It’s 2017, and everyone is on the Internet, seemingly all of the time. You could be scrolling through your social media pages at a red light or shopping for something on Amazon during your lunch. The Internet has made our lives much easier but has also put us at risk. It’s not just the Internet itself; it’s the Internet of Things (IoT). The IoT refers to the ever-growing network of physical objects with internet connectivity and the communication that occurs between them.
IoT applications include Smart Home, the Apple Watch, AT&T’s Connected Car, Amazon Echo, and the Fit Bit. It seems that now everything from dishwashers to doorknobs requires an internet connection, but this has caused many problems. Recently, internet hackers broke into a casino through its fish tank. This tank had internet connected sensors that measured temperature and cleanliness. The hackers got into the fish tank’s sensors, then to the computer used to control them, and ultimately to the other part of the casino’s network. Our devices and products are always gathering information about us and our environment. That information is valuable not just for us, but for people who want to sell us things.
A good example of this is the Roomba, a useful robotic vacuum cleaner. The high-end models can create maps of its users’ homes to navigate while cleaning. Roomba’s manufacturer may plan to share those maps with its commercial partners.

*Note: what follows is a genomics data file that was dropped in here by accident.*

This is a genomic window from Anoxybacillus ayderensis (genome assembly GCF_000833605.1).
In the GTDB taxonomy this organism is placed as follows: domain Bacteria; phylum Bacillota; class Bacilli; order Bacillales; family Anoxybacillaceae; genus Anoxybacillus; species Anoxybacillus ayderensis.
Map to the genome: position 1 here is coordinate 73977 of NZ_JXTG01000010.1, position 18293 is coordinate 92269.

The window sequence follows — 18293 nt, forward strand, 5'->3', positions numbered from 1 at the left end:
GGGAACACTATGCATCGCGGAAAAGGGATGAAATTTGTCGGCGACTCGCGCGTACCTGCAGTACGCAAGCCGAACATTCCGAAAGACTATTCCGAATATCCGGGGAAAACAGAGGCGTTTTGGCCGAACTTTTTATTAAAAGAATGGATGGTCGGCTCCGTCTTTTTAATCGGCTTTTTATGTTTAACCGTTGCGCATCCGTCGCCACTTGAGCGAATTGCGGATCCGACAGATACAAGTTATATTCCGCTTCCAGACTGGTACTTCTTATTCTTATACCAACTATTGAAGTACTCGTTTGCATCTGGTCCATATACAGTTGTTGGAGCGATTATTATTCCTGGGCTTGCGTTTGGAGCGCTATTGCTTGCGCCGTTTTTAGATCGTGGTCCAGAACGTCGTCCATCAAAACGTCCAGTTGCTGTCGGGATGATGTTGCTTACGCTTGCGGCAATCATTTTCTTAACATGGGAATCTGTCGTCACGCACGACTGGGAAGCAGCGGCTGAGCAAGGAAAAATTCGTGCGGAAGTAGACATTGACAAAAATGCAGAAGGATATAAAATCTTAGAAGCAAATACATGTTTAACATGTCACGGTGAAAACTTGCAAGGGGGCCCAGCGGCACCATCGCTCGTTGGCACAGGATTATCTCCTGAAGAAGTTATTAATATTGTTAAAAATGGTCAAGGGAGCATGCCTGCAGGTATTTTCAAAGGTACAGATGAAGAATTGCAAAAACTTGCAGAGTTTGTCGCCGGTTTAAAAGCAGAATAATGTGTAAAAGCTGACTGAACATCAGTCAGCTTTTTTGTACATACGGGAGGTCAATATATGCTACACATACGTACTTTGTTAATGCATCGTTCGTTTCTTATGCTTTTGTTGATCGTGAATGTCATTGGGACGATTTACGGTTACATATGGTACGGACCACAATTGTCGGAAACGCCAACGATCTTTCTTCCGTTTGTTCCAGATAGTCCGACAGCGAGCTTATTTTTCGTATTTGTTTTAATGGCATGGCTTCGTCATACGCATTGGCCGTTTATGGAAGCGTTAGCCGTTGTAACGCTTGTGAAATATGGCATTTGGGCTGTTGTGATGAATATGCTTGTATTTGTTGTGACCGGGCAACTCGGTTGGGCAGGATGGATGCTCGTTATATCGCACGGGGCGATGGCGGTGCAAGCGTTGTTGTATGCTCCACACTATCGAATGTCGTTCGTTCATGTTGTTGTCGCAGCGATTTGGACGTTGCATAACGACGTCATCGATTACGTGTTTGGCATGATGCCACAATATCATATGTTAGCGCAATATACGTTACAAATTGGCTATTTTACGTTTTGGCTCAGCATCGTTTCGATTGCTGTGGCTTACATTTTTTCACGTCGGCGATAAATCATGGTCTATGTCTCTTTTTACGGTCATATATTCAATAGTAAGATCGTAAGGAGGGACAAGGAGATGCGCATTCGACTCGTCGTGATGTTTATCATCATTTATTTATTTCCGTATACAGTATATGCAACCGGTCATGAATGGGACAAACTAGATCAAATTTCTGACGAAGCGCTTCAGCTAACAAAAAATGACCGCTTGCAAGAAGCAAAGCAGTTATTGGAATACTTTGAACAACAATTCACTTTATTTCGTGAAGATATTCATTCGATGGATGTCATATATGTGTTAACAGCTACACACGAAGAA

It can be argued that even after we purchase a device, the manufacturer still owns it. A smartphone is a great example. Companies claim they still own the software, and because they own it, they can control it. This started to become the norm even before IoT. John Deere told farmers that they don’t actually own their tractors. Therefore, farmers can’t fix their farm equipment on their own or take it to a repair shop of their choosing. Tractors and other farm equipment must be returned to the manufacturer for repair.
Currently, we are still allowed to paint our houses whatever shade we want and have our cars repaired at whatever shop we choose. The expansion of the Internet of Things seems to be steadily moving to the Middle Ages. This expansion could be the return to feudalism: a system of medieval Europe where the king owned almost everything including everyone else’s property. Peasants depended on their relationship with the king and lived on land granted by him. Workers didn’t own the tools they used for farming, carpentry, and blacksmithing meaning that their way of life and making money was completely in the hands of their ruler.
Don’t freak out just yet! These problems become public relations nightmares for the companies involved, and there is overwhelming support to return power and privacy to consumers. Think about the Internet of Things the next time you walk to your car after leaving the bar, and your phone tells you how many minutes you are away from home. Many people love that their life is made simpler by the power of the Internet and accept the Internet of Things with open arms. However, beware of the hackers and those companies that are directly selling your information to control how you consume.